“Facebook has become the heart of social media marketing for a number of businesses,” blogged John Foley, Jr., CEO/CMO of InterlinkOne and Grow Socially. “The social networking site has taken steps to encourage conversations between businesses and customers by adding a number of interactive features to Facebook Pages, the public profile for businesses.” But taking 10 minutes to set up a fan page doesn’t necessarily mean that it’s being used properly. Content needs to be properly edited and keyword-optimized with meta data for H1 coding.
Plus, “the value must be instantly obvious,” wrote Daniel Burstein of Marketing Sherpa. “After all, sharing your social media content is likely only one of many other objectives your potential customers have when using a mobile device. The value proposition question would be along the lines of, ‘Why should I share your content instead of talking to my friend, walking into that store, or watching the rest of this TV show?’”
Print firms need to leverage their “Likes,” too, advised Foley. Use Facebook to encourage customer reviews, he explained. “The Internet is often the first place people go to leave reviews about their customer experiences,” Foley wrote in Target Marketing magazine. “If you know your business could benefit from public reviews, you should strategize how to incorporate social media. Why? Because social networking is becoming integrated into almost every aspect of email, websites, and more.”
One such interactive feature cited by Foley is Facebook Questions, which “allows marketers to create an open-ended question or a poll for their Facebook networks to answer directly from their news feeds,” he explained in his blog. “This gives marketers the ability to gain instant feedback on particular concerns they may have. One example of using an open-ended question to leverage reviews on Facebook would be asking your audience what services they like most and why,” Foley offered. “This sets up your audience to think about the positive experiences they've had with your business and what they've enjoyed most about it. It also gives them an accessible outlet to quickly share a compliment about your business.”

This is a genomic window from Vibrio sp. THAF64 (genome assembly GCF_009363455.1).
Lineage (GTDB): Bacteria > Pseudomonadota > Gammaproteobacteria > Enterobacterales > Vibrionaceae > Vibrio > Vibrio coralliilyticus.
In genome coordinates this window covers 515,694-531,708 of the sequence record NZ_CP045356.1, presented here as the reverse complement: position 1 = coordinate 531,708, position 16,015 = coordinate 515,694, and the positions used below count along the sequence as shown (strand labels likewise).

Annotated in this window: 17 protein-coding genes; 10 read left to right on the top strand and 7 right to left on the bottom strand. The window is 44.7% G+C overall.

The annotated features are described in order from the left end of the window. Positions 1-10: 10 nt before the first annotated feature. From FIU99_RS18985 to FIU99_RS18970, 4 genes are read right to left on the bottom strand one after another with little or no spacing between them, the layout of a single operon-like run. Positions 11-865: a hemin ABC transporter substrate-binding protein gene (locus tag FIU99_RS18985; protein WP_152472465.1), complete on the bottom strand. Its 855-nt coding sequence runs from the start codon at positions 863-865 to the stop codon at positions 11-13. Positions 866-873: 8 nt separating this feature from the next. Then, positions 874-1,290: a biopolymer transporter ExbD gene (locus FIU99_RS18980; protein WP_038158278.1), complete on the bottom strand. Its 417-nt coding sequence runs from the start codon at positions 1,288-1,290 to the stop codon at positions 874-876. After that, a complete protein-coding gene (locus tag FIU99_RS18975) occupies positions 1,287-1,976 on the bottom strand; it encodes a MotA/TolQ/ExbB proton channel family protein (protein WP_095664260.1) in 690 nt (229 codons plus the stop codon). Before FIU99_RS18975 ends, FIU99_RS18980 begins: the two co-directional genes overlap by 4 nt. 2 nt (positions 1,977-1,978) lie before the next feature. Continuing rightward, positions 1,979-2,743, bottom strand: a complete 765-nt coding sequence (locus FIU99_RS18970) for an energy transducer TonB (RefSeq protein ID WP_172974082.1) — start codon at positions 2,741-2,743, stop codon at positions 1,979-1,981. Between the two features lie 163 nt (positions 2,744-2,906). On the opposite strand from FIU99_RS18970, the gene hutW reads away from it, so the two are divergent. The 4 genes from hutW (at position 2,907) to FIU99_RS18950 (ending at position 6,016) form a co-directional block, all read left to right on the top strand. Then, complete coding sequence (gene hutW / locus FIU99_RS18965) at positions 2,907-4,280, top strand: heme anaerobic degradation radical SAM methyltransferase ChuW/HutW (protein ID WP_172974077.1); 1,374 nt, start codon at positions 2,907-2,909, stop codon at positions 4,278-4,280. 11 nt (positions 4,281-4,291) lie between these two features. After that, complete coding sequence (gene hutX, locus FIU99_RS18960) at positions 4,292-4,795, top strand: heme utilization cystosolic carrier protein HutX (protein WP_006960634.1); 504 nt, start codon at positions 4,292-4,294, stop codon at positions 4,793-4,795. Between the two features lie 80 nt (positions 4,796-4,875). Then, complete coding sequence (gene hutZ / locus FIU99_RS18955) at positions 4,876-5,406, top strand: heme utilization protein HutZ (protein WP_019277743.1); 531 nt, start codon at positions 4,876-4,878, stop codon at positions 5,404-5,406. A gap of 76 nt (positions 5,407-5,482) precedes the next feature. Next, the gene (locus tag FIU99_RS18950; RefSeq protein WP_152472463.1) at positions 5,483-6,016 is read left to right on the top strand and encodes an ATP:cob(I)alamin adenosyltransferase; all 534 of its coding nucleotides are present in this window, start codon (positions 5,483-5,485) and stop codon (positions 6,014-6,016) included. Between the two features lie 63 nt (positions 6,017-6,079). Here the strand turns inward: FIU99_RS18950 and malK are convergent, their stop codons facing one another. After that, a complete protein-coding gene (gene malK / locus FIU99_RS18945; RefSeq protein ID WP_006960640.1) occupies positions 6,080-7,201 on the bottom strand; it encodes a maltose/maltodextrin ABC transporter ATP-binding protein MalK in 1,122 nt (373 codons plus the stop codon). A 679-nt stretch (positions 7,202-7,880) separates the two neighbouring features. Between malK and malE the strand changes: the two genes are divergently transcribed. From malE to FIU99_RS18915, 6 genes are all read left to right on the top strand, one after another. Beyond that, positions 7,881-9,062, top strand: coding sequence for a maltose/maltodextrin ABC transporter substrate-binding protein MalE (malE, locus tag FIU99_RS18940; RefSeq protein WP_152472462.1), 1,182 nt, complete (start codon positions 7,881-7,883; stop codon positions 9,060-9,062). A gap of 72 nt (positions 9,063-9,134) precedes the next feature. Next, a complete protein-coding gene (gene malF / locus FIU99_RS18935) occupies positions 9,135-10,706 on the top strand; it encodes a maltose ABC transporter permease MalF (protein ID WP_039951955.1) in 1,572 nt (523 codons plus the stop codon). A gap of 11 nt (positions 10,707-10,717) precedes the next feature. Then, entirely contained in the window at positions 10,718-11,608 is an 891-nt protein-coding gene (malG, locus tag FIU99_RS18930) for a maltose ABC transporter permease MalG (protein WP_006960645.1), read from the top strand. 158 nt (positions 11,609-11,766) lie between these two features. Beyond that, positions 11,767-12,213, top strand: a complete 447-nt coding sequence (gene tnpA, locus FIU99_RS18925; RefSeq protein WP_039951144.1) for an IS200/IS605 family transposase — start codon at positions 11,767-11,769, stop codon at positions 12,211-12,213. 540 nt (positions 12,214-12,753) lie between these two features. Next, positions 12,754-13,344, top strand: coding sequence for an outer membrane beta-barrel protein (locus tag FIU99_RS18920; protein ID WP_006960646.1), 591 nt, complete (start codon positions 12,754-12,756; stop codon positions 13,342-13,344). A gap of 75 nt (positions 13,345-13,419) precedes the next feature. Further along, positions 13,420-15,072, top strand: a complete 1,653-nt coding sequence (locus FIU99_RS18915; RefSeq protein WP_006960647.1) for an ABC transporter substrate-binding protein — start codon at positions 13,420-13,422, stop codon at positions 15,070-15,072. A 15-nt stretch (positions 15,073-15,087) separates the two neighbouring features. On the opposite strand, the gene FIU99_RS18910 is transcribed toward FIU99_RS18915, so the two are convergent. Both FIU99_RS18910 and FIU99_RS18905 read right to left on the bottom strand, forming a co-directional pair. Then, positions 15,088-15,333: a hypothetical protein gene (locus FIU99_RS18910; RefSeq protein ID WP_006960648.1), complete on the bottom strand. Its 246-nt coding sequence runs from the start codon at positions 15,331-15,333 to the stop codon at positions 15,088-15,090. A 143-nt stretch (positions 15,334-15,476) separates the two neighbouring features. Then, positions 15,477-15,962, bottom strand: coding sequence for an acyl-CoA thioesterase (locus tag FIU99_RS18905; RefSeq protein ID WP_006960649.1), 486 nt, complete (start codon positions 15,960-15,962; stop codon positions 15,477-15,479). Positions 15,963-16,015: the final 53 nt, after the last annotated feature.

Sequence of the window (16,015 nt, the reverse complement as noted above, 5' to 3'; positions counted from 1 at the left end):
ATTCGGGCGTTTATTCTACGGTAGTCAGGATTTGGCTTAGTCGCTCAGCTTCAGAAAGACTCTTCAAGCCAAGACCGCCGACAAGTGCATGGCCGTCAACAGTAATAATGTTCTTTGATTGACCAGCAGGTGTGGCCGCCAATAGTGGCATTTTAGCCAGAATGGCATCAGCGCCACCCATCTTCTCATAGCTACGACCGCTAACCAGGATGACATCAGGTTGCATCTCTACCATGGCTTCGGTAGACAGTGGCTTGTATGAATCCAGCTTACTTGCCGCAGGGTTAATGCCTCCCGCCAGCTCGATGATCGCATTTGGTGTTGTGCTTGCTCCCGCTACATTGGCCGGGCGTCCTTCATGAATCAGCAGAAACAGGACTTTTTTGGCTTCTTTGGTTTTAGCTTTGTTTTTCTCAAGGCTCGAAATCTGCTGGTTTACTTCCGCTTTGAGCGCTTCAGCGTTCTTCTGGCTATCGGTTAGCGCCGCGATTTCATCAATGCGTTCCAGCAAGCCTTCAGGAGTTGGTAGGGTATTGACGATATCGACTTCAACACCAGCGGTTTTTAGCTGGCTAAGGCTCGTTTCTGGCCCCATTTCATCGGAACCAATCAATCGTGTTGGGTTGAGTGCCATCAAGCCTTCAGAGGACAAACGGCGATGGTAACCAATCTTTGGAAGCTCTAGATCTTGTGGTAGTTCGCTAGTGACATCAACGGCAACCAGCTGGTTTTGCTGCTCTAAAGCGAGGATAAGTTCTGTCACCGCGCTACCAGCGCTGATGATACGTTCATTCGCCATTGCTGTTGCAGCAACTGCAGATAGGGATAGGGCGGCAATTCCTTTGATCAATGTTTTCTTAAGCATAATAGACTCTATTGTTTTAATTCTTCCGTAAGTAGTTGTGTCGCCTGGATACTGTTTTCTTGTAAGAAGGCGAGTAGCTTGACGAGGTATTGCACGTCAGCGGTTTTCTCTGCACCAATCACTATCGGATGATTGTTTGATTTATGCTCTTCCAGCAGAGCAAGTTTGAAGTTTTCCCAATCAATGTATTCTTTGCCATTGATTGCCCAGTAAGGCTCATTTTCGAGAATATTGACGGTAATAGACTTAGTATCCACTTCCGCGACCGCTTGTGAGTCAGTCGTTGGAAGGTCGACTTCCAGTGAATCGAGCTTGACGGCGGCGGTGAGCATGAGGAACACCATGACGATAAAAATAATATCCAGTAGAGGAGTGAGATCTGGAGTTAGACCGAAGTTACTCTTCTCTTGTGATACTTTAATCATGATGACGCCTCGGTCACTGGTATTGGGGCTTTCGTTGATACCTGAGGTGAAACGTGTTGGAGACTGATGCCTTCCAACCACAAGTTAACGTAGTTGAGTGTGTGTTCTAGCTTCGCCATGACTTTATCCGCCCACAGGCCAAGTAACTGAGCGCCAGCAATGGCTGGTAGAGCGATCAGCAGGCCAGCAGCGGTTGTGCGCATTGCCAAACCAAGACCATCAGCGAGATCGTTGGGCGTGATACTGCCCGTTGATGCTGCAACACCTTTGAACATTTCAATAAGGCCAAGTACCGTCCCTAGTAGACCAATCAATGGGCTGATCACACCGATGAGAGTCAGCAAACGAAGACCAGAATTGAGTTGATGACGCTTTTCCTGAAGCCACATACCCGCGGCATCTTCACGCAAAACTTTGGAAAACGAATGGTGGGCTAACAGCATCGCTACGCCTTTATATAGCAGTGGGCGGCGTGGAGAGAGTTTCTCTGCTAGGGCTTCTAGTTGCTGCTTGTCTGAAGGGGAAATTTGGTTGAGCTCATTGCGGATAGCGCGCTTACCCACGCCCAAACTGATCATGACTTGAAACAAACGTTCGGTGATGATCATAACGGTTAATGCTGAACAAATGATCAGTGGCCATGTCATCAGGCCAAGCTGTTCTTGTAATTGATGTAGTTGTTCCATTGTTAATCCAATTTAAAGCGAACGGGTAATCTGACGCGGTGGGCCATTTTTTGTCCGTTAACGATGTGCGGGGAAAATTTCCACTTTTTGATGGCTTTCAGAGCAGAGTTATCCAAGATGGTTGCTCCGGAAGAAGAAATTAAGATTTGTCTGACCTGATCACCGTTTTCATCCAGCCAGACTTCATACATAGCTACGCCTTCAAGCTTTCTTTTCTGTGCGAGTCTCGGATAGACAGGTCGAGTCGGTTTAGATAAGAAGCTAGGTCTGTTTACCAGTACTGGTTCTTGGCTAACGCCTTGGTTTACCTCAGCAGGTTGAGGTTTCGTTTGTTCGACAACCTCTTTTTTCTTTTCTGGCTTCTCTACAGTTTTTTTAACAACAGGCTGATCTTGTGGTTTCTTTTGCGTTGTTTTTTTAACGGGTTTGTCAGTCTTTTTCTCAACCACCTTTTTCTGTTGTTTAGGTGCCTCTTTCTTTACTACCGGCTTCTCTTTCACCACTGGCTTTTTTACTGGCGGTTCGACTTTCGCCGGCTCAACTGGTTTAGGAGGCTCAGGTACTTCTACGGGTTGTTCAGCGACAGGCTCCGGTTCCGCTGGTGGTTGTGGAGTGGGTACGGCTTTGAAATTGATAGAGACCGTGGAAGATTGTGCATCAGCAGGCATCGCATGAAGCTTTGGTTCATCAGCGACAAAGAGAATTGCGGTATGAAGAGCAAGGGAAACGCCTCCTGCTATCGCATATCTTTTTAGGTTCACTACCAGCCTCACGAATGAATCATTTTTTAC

Some business owners are downright proud of their social media following. Shad Interligi of Real Hit Media, White Plains, NY, told me his firm now has more than 4,200 fans on Facebook (www.facebook.com/realhitmedia). The vehicle-wrap specialist also is active on Twitter and Instagram, posting links to each channel on the bottom of every email he sends.
Snap and Share
Last April, popular photo-sharing application developer Instagram had 13 employees -- and no revenue. Then, seemingly overnight and out of nowhere, Facebook spent $1 billion in a defensive move to acquire the San Francisco firm as part of Team Zuckerberg’s IPO strategy. (Actually, it was Facebook’s second courtship; Instagram had rejected an earlier offer, according to Tribune Newspapers.) Twitter reportedly was in the hunt to buy Instagram, too, but offered “only” $525 million. Why did Zuckerberg’s financial advisors authorize payment of a premium twice that amount? Because the code of viral growth on mobile had been cracked. If the main reason people use Facebook is to share photos, then Instagram was threatening FB’s dominance on mobile, which is where consumer computer usage is going.
In less than two years, the free Instagram iPhone and Android photo effects app had racked up some 30 million users – an impressive number but still representing less than five percent of Facebook’s 700+ million subscriber base. Still, Instagram has placed Zuckerberg’s empire at the forefront of the increasingly critical use of photos as communication online. Snapchat, the 17-month-old photo app with short-term memory -- images disappear seconds after being received -- is hugely popular among teens and 20-somethings. With more than 50 million snaps daily as of late December 2012, it may be the next big acquisition, soon to be gobbled up by Facebook, Google, Twitter, or Yahoo, perhaps, all of which may feel threatened by its skyrocketing usage.
The meteoric growth of this photo and video sharing trend will continue. Pinterest now is the fastest growing online site for social sharing. With 20.5 million unique visitors, the content-sharing service (www.pinterest.com) was the 61st most visited website last June, according to comScore. One in four consumers report that they are spending less time on other social sites in favor of Pinterest, beating out big names such as LinkedIn and Google+. See sidebar to learn more about how businesses are using Pinterest, which allows members to “pin” images, videos, and other objects to their pinboards.